Osteoarthritis – often referred to as OA and the most common form of arthritis – is a condition that can potentially affect any of the joints of the body. Commonly the result is a level of pain and/or a loss of function and movement. The tissues that are involved include joint cartilage (hard and slippery tissue that covers the bone at the joint), subchondral bone (the bone immediately under the joint cartilage), joint capsule (think of it as the packaging material of the joint) and synovial membrane (the inner lining of the joint capsule that produces the lubricating fluid of the joint). By association, any muscles that move that joint can become weak and nerves can become sensitised (more irritable).
The risk factors of OA include:
- Increasing age
- Female gender
- Previous joint trauma
- Genetic factors
- Poor mechanical alignment of the joint and how it moves
- Increased body weight
The natural course of OA is quite varied. Symptoms do not always progressively worsen. In fact, 12-30% of people see an improvement of initial presenting symptoms. And in 35-60% of people, the symptoms do not worsen over time. In other words: a diagnosis of OA is not necessarily a sentence for a rapidly deteriorating joint. Rather, it is more common to have periodic flares from time to time and appropriate management will optimise the outcomes.
The cause of pain with osteoarthritis is still being studied. Inflammation of the synovial membrane (synovitis) appears to be a significant cause of the pain with OA resulting in the release of inflammatory chemicals in and around the joint. You may notice this as localised joint swelling and sometimes redness or heat. Excessive inflammation accelerates joint degeneration.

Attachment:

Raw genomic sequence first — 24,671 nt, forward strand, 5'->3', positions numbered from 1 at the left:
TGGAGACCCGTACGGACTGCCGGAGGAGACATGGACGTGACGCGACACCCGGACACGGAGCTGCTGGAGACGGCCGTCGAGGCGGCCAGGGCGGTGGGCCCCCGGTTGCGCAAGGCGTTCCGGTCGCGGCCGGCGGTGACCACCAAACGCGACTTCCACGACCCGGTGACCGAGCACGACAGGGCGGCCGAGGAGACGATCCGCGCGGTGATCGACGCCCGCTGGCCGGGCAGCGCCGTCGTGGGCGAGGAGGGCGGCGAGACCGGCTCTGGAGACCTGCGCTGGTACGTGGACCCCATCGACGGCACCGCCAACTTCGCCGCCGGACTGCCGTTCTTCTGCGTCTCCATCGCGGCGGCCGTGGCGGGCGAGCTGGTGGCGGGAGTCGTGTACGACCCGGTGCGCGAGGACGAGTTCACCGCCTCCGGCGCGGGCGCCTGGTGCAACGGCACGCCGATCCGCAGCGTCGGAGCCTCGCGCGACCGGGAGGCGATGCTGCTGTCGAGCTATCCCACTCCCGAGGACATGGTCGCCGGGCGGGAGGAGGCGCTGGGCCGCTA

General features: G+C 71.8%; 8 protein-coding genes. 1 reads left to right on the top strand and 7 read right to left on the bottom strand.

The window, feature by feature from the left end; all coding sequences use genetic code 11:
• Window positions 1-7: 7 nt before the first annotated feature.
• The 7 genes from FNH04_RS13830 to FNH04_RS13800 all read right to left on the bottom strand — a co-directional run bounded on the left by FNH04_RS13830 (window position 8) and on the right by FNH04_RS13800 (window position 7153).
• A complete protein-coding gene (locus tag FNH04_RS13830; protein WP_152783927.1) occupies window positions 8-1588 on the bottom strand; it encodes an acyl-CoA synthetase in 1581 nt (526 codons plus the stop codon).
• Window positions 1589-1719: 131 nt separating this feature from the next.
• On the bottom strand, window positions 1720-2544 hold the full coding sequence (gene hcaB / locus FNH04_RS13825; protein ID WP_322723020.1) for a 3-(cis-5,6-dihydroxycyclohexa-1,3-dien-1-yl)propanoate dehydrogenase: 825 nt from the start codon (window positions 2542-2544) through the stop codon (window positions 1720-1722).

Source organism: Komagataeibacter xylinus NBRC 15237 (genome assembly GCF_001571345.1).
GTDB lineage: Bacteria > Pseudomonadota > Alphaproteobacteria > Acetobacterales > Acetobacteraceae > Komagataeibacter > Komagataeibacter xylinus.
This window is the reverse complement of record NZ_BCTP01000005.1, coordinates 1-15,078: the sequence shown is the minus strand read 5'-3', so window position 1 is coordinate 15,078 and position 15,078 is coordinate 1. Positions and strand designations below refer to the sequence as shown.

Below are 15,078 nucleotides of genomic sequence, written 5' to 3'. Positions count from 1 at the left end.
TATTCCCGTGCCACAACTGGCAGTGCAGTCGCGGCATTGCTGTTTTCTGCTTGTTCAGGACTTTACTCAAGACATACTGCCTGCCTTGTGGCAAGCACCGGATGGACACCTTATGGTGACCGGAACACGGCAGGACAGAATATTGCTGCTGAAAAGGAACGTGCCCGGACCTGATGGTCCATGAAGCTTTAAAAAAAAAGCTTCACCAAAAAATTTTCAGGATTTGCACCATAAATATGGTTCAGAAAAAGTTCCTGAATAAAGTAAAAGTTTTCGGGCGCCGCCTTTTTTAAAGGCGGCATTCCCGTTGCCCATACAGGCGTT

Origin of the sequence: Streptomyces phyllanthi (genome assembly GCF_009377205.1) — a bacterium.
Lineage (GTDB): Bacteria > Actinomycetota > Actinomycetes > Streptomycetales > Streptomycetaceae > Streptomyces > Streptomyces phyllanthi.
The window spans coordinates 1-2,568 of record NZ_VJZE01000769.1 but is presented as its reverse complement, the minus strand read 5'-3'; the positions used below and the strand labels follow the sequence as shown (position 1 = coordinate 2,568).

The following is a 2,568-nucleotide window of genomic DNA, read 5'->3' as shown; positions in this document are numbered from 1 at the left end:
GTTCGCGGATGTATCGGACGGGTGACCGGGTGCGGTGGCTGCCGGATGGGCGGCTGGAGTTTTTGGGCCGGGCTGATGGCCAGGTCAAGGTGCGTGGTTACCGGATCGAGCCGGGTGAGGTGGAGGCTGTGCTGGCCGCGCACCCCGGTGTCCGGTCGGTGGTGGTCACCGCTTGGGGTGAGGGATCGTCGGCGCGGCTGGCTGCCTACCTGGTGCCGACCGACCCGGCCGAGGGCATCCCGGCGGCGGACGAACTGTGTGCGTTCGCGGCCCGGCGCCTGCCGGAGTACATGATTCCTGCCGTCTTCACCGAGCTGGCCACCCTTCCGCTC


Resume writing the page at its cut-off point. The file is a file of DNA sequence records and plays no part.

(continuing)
Recently it has been found that the process of osteoarthritis commonly is associated with a sensitised sensory processing. In other words, the joint becomes more ‘irritable’ and ‘sensitive’. Anxiety or depression can add to a more sensitive nervous system. The reverse can also occur, that is, the pain and loss of function of OA can add to anxiety or depression.
Management of osteoarthritis is guided by science and includes:
- Self-management – Taking an active motivated role in management leads to better outcomes. This includes obtaining information of the condition from reliable sources, seeking health care and participating in treatment. You can also read our top tips for eating well with OA.
- Exercises – Beneficial on several levels a) specific strengthening of muscles that have become weak b) cardio-based exercise improves mind health, reduction of pro-inflammatory metabolism and assists in managing weight c) specific stretching of movements / muscles that have become restricted d) improves co-ordination and movement efficiency
- Weight-management – Obesity is associated with an increase in forces on load bearing joints (such as hips, knees and ankles) and is associated with a pro-inflammatory state in the body.
- Manual “hands-on” therapy – A course of manual treatment can enhance the effectiveness of exercises and improve the “mechanics” of the joint.
- Heat or Ice – Useful adjunct in reducing pain.
- Acupuncture / TENS – In general the evidence is somewhat mixed. Each case should be considered individually.
- Braces / Splints / Aids – Can be helpful in individual cases to reduce “load” on the joint.
- Supplements – Most widely researched include glucosamine chondroitin and fish oil. Some benefit achievable for some, but not all.
- Medications – Primarily for pain relief (analgesia) and management of inflammation. Seek advice of a medical practitioner.
- Injectables – Most commonly used is cortisone. Seek advice of a medical practitioner.
- Surgical options – Seek advice of a medical practitioner.
Reference: Best evidence rehabilitation for chronic pain Part 5: Osteoarthritis. Journal of Clinical Medicine 2019, 8(11), 1769